With more than 2000 vendors in the space, the Talent Acquisition (TA) technology landscape is large and complex. No single end-to-end solution exists, so organizations must evaluate a variety of solutions from various vendors to address different stages within the TA life cycle (i.e., sourcing to onboarding). To make matters even more complex, the TA technologies are evolving rapidly. In light of these challenges, how should TA organizations approach this crucial decision?
Posted by Matthew Shannon on January 11, 2019.
Healthy economic growth in recent years has spurred talent markets in which job openings currently outnumber job seekers.1 Yet, recruiters still spend an average of more than 12 hours per week seeking new candidates.2 The challenge many talent acquisition (TA) organizations face is finding additional resources that can help them identify and engage top candidates before their competitors. Fast-changing technological advances position the TA function to benefit from new tools to augment the time-consuming task of sourcing talent. Our new research assessing different talent sourcing solutions provides insights into which next-generation capabilities can streamline the recruitment process, improve recruiter productivity, and enhance candidate experience.3
Posted by Denise Moulton on December 5, 2018.
For several years, talent acquisition (TA) has been emerging from its silo of filling headcount to become part of an overarching talent strategy. In 2019, we expect record-low unemployment rates and a demand for niche skills to hasten that transformation and make the TA function a critical player in ensuring that organizations have the talent they need to be productive. This means more than improving TA strategies, enhancing relationships with hiring teams, or becoming data-driven. A substantial shift in behaviors, capabilities, and business integration will fuel TA in those organizations keen to embrace the possibilities.
Posted by Stefan Lint on November 12, 2018.
You cannot follow the news today without reading stories about how robots and machines are taking over the world. One aspect of this revolution is the role of artificial intelligence in deciding who is hired and who is not. Depending on your point of view, this may either strike fear in your heart (or at least creates a level of unease), or may feel like we are finally seeing the promise of AI come true. The reality is more nuanced.
Helping new hires succeed
Posted by Bill Cleary on October 8, 2018.
An effective new-hire experience can contribute to an employee’s productivity and create value for the organization. Studies show that effective onboarding can improve retention rates by 52 percent, time to productivity by 60 percent, and overall customer satisfaction by 53 percent1. For new hires, effective onboarding can increase both job satisfaction and organizational commitment. Despite this, the most common approaches to onboarding often fail.2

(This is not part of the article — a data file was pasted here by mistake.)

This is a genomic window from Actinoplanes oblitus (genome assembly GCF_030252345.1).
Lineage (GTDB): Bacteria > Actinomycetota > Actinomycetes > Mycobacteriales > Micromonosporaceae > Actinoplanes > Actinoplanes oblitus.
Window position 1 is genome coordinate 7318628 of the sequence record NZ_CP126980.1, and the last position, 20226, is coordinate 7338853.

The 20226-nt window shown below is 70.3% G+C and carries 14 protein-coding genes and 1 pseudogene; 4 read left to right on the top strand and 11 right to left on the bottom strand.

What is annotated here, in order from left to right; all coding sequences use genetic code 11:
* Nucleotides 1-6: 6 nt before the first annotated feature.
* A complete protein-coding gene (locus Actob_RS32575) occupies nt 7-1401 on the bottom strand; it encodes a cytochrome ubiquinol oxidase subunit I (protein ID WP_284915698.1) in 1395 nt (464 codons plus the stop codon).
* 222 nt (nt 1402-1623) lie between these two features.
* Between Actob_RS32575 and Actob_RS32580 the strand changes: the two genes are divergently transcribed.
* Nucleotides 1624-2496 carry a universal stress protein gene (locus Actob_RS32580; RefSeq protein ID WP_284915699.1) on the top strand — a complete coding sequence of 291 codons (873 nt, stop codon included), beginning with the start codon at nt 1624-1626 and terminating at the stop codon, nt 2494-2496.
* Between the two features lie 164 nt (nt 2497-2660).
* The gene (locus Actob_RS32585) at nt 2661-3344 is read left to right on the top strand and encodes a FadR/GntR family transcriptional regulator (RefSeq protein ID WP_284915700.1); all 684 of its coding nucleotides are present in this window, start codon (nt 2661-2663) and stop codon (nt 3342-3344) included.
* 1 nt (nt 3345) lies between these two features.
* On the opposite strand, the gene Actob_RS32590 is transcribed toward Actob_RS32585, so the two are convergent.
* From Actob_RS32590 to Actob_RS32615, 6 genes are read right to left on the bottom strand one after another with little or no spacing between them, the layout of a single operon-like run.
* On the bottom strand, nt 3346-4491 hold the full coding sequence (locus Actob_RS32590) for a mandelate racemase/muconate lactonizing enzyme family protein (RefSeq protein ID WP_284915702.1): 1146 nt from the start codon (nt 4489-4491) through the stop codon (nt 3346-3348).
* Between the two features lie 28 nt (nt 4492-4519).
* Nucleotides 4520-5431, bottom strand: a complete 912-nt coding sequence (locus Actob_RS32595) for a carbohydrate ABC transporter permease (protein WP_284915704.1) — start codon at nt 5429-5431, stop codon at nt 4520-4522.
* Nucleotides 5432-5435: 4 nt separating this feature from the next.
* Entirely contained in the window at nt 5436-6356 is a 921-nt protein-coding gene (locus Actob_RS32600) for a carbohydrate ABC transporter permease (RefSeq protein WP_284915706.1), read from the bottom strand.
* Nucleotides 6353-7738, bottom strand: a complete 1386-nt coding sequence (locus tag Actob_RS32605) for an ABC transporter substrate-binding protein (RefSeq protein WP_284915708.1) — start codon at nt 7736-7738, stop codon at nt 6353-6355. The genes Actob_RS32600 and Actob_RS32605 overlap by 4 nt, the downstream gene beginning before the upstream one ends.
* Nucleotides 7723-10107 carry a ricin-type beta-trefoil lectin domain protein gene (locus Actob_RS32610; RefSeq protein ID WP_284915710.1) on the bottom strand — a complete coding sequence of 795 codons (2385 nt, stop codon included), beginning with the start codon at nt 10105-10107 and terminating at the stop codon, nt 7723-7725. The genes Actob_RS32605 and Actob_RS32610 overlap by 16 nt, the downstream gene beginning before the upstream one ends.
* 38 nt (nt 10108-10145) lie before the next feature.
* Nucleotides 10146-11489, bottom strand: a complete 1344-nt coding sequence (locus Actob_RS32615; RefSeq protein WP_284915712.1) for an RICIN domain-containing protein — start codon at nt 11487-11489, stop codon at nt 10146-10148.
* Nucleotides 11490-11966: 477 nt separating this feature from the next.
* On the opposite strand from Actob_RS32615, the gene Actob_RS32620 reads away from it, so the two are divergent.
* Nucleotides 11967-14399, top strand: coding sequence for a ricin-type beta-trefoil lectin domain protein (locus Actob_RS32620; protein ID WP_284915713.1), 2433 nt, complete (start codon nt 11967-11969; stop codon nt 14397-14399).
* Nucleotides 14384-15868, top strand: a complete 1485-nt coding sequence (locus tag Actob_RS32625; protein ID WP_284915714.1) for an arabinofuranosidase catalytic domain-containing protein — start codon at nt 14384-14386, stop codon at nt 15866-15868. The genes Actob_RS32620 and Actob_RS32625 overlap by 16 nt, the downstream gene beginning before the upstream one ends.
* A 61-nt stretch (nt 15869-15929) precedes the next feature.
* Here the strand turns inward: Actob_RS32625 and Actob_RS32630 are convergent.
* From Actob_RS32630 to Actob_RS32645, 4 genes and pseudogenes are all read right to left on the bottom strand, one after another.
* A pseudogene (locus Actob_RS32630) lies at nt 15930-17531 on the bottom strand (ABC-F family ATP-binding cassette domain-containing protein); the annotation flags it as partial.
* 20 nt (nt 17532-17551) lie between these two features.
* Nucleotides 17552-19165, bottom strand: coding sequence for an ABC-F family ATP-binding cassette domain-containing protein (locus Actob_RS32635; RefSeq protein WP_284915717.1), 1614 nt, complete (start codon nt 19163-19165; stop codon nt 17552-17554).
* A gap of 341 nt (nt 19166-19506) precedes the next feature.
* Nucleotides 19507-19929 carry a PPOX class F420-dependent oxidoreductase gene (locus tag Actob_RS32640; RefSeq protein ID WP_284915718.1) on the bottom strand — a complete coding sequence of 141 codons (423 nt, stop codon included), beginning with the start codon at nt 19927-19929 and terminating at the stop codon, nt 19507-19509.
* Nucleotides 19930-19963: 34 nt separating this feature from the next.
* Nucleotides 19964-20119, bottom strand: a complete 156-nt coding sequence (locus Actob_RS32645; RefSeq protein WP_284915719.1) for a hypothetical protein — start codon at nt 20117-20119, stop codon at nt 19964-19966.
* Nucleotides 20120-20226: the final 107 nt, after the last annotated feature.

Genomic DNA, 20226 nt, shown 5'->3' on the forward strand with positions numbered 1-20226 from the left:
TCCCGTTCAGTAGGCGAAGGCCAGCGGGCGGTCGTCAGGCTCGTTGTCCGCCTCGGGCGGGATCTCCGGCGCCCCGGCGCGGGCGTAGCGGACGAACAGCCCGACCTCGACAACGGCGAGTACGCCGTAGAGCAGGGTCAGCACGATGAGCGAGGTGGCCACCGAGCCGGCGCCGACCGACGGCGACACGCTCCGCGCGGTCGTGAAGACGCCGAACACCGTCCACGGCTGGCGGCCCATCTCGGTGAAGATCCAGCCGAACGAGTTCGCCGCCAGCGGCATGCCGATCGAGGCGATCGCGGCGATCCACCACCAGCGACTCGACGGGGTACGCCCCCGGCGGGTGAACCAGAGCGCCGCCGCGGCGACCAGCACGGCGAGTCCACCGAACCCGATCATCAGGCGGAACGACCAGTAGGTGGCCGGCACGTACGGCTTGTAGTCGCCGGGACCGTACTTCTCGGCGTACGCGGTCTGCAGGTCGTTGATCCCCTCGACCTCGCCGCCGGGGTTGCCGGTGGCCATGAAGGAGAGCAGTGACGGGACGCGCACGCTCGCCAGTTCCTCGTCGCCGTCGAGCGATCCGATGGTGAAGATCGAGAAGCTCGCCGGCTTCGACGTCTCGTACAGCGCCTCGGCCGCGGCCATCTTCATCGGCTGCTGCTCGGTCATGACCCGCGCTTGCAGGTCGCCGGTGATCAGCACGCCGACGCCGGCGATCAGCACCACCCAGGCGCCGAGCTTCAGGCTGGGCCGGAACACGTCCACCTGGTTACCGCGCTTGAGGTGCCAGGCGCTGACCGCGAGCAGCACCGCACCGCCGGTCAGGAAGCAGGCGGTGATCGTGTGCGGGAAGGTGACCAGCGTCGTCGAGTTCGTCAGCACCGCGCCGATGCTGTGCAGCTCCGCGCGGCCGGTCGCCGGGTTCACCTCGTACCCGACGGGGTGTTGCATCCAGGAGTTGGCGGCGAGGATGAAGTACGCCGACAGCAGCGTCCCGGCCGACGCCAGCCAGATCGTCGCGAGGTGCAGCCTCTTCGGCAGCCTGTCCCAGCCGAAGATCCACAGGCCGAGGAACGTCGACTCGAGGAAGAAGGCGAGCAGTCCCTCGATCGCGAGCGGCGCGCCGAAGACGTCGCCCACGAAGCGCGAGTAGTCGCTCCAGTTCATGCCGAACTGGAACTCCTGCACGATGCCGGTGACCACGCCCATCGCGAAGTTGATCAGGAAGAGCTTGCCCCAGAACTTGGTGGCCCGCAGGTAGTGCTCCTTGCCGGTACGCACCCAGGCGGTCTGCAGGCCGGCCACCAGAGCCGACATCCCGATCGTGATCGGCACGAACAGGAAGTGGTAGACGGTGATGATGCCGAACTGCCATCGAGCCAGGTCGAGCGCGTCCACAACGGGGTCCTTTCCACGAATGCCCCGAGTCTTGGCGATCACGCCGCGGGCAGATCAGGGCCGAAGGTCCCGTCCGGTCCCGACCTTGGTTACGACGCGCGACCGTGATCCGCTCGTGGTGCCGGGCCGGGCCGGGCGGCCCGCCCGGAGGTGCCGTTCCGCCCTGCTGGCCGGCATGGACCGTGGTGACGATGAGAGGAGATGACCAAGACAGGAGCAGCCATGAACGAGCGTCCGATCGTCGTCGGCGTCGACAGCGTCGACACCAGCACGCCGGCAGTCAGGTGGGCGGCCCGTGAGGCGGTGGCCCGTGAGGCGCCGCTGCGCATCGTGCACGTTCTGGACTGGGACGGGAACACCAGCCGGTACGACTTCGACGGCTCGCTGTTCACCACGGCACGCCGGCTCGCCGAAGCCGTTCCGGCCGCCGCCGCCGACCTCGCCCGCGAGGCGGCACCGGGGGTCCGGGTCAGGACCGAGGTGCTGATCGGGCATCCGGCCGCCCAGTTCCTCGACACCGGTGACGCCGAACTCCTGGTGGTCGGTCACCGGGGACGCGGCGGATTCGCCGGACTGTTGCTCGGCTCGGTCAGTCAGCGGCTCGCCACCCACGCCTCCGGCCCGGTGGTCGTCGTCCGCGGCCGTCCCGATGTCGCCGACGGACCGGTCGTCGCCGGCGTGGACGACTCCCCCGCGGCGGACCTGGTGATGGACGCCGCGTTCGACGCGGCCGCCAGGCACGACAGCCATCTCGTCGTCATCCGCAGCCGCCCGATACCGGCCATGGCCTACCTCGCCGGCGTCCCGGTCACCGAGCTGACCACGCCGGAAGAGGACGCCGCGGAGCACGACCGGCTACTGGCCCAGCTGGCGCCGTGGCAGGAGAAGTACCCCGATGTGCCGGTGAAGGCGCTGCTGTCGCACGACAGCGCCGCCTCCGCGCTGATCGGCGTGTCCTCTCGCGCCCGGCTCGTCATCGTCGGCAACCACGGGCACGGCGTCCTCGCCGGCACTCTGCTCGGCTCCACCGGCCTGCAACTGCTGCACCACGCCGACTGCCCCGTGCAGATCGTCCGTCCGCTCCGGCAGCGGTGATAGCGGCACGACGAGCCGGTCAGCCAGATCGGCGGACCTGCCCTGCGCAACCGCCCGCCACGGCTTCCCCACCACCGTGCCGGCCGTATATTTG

Redefining learning as a platform, rather than an event, enables and supports an agile, digital business
The corporate learning function is under pressure to deliver more capable and more engaged talent faster. How can learning meet these escalating expectations? Certainly not by tinkering at the edges. Something completely different from the status quo is in order, given the pace of business disruption overall and the way technology has permeated our day-to-day lives. The answer doesn’t lie in new or different training programs, but in a completely new type of learning platform.
Organizations have been speaking for years about an alphabet of talent shapes—T-shaped, M-shaped, P-shaped, E-shaped, π-shaped, and I-shaped—that can help develop company strategy and maintain a pipeline of diverse capabilities.1 If you’re unfamiliar with these talent shapes, they may be best understood as members of the following two groups:
Posted by Jeff Mike on August 30, 2018.
For years, HR has been struggling to gain a proverbial seat at the table in business strategy and organizational leadership. A convergence of factors, including technological disruption, demographic transitions, and a sustained effort by the HR community to demonstrate business impact through people, has now made that seat available. With innovation and talent at the center of many business strategies, HR finds itself not just at the table, but increasingly assuming roles of leadership.
Posted by Melissa Cavanaugh on August 27, 2018.
I recently had the opportunity to present Deloitte’s 2018 Global Human Capital Trends findings to a Bersin member’s global talent team. Each year, the Trends report reveals what ideas are top of mind for more than 11,000 respondents worldwide, and it’s always interesting to suss out a particular organization’s pain points—and perceived opportunities—according to which trends resonate most.
Posted by Robin Erickson on August 8, 2018.
Employee turnover is on the rise. Last year, the voluntary turnover rate in the U.S. was 13.5 percent, compared to just 9.1 percent five years before.1 Moreover, turnover is likely to continue to rise: The 2018 Deloitte Millennial Survey found that 43 percent of 10,000 Millennial respondents and 61 percent of 1,800 Generation-Z respondents expect to leave their current employers within two years.2